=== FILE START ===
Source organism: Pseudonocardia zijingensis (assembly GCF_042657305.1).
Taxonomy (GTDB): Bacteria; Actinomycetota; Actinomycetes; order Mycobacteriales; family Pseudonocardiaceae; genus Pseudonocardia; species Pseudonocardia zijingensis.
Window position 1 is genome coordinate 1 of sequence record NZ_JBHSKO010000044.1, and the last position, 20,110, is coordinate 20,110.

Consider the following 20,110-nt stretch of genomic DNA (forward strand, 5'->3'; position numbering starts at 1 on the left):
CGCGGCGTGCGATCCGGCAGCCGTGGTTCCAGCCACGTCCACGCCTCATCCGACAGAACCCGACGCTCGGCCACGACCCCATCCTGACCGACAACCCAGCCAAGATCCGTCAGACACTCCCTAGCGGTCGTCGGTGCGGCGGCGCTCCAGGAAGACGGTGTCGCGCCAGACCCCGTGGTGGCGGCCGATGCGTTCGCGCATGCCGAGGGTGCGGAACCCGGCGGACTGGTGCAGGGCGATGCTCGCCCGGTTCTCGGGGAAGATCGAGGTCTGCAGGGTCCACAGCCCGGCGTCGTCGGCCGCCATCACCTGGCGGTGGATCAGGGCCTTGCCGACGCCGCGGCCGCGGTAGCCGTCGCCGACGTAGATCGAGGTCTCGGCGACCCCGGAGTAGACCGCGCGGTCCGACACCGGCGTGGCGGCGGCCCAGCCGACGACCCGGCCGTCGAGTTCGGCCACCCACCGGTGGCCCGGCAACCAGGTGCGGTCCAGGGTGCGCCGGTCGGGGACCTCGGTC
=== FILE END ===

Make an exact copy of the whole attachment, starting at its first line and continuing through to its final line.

Source organism: Pseudonocardia zijingensis (assembly GCF_042657305.1).
Taxonomy (GTDB): Bacteria; Actinomycetota; Actinomycetes; order Mycobacteriales; family Pseudonocardiaceae; genus Pseudonocardia; species Pseudonocardia zijingensis.
Window position 1 is genome coordinate 1 of sequence record NZ_JBHSKO010000044.1, and the last position, 20,110, is coordinate 20,110.

Consider the following 20,110-nt stretch of genomic DNA (forward strand, 5'->3'; position numbering starts at 1 on the left):
CGCGGCGTGCGATCCGGCAGCCGTGGTTCCAGCCACGTCCACGCCTCATCCGACAGAACCCGACGCTCGGCCACGACCCCATCCTGACCGACAACCCAGCCAAGATCCGTCAGACACTCCCTAGCGGTCGTCGGTGCGGCGGCGCTCCAGGAAGACGGTGTCGCGCCAGACCCCGTGGTGGCGGCCGATGCGTTCGCGCATGCCGAGGGTGCGGAACCCGGCGGACTGGTGCAGGGCGATGCTCGCCCGGTTCTCGGGGAAGATCGAGGTCTGCAGGGTCCACAGCCCGGCGTCGTCGGCCGCCATCACCTGGCGGTGGATCAGGGCCTTGCCGACGCCGCGGCCGCGGTAGCCGTCGCCGACGTAGATCGAGGTCTCGGCGACCCCGGAGTAGACCGCGCGGTCCGACACCGGCGTGGCGGCGGCCCAGCCGACGACCCGGCCGTCGAGTTCGGCCACCCACCGGTGGCCCGGCAACCAGGTGCGGTCCAGGGTGCGCCGGTCGGGGACCTCGGTC